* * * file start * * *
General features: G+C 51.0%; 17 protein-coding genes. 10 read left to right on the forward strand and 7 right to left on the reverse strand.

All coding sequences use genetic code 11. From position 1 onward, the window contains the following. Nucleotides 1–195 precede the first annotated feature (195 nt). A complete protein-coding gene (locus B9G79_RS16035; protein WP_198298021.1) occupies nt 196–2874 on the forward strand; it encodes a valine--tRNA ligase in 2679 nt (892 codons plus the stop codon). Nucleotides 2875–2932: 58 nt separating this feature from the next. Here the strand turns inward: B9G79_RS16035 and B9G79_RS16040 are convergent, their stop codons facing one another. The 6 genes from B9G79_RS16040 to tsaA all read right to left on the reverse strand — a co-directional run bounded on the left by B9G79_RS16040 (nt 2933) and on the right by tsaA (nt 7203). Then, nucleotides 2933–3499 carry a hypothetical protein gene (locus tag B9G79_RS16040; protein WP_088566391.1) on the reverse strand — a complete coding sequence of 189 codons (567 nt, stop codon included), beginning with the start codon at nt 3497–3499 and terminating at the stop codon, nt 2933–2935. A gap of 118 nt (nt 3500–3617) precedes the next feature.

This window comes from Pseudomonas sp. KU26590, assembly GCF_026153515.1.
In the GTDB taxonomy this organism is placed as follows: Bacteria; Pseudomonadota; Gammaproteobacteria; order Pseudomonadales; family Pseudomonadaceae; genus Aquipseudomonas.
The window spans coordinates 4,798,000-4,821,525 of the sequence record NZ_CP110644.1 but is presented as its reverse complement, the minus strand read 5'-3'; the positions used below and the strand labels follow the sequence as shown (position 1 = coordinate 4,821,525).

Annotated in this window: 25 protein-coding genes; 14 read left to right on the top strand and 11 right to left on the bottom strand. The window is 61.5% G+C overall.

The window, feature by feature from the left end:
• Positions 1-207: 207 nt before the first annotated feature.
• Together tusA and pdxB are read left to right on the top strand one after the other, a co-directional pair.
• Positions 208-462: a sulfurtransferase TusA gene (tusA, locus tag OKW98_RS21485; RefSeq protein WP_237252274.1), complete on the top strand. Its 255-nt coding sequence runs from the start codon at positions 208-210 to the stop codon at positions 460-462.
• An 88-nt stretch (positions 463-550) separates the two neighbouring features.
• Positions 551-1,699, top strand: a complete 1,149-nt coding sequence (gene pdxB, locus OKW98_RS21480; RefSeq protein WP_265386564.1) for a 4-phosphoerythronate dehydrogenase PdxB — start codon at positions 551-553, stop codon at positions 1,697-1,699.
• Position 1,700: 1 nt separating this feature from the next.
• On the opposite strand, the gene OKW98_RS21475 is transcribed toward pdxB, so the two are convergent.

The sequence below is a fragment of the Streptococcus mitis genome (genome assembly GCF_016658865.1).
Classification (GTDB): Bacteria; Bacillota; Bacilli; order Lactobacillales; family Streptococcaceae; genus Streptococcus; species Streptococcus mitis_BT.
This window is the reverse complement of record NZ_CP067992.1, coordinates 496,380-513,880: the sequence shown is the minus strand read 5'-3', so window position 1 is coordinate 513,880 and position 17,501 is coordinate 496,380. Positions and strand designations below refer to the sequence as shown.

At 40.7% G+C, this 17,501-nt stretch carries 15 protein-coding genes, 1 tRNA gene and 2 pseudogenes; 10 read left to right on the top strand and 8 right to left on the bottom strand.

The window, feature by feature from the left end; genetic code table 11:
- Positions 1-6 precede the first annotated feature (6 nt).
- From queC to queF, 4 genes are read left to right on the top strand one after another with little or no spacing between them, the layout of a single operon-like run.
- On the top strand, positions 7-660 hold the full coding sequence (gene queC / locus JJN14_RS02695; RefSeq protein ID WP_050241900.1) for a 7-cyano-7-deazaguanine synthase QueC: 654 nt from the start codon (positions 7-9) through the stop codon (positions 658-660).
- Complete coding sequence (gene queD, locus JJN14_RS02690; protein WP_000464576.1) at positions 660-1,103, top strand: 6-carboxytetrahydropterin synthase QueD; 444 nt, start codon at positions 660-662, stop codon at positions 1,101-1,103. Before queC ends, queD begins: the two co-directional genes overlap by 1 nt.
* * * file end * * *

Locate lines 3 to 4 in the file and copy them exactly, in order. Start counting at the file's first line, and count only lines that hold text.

This window comes from Pseudomonas sp. KU26590, assembly GCF_026153515.1.
In the GTDB taxonomy this organism is placed as follows: Bacteria; Pseudomonadota; Gammaproteobacteria; order Pseudomonadales; family Pseudomonadaceae; genus Aquipseudomonas.